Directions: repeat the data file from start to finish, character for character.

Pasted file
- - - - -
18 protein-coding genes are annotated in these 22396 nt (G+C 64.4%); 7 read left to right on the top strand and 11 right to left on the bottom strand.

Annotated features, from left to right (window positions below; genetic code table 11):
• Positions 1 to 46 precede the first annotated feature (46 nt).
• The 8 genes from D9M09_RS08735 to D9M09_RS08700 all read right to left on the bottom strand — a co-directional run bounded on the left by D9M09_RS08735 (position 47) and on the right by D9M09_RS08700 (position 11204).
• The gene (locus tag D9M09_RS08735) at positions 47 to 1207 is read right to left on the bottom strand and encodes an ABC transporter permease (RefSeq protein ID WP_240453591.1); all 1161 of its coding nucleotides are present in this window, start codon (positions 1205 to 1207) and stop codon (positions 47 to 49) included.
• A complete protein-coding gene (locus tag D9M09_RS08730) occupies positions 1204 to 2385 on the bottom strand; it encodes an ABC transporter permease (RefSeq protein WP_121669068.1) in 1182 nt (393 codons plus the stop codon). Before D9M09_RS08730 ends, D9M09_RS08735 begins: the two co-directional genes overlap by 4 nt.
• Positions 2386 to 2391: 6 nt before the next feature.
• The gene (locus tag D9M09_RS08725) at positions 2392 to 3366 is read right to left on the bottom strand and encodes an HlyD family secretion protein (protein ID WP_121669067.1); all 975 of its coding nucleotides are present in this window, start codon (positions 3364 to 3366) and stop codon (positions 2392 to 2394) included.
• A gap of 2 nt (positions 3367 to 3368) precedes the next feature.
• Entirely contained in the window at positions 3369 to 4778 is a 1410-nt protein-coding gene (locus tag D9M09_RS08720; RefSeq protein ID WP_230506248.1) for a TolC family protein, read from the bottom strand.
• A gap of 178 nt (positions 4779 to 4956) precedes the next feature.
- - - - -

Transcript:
18 protein-coding genes are annotated in these 22396 nt (G+C 64.4%); 7 read left to right on the top strand and 11 right to left on the bottom strand.

Annotated features, from left to right (window positions below; genetic code table 11):
• Positions 1 to 46 precede the first annotated feature (46 nt).
• The 8 genes from D9M09_RS08735 to D9M09_RS08700 all read right to left on the bottom strand — a co-directional run bounded on the left by D9M09_RS08735 (position 47) and on the right by D9M09_RS08700 (position 11204).
• The gene (locus tag D9M09_RS08735) at positions 47 to 1207 is read right to left on the bottom strand and encodes an ABC transporter permease (RefSeq protein ID WP_240453591.1); all 1161 of its coding nucleotides are present in this window, start codon (positions 1205 to 1207) and stop codon (positions 47 to 49) included.
• A complete protein-coding gene (locus tag D9M09_RS08730) occupies positions 1204 to 2385 on the bottom strand; it encodes an ABC transporter permease (RefSeq protein WP_121669068.1) in 1182 nt (393 codons plus the stop codon). Before D9M09_RS08730 ends, D9M09_RS08735 begins: the two co-directional genes overlap by 4 nt.
• Positions 2386 to 2391: 6 nt before the next feature.
• The gene (locus tag D9M09_RS08725) at positions 2392 to 3366 is read right to left on the bottom strand and encodes an HlyD family secretion protein (protein ID WP_121669067.1); all 975 of its coding nucleotides are present in this window, start codon (positions 3364 to 3366) and stop codon (positions 2392 to 2394) included.
• A gap of 2 nt (positions 3367 to 3368) precedes the next feature.
• Entirely contained in the window at positions 3369 to 4778 is a 1410-nt protein-coding gene (locus tag D9M09_RS08720; RefSeq protein ID WP_230506248.1) for a TolC family protein, read from the bottom strand.
• A gap of 178 nt (positions 4779 to 4956) precedes the next feature.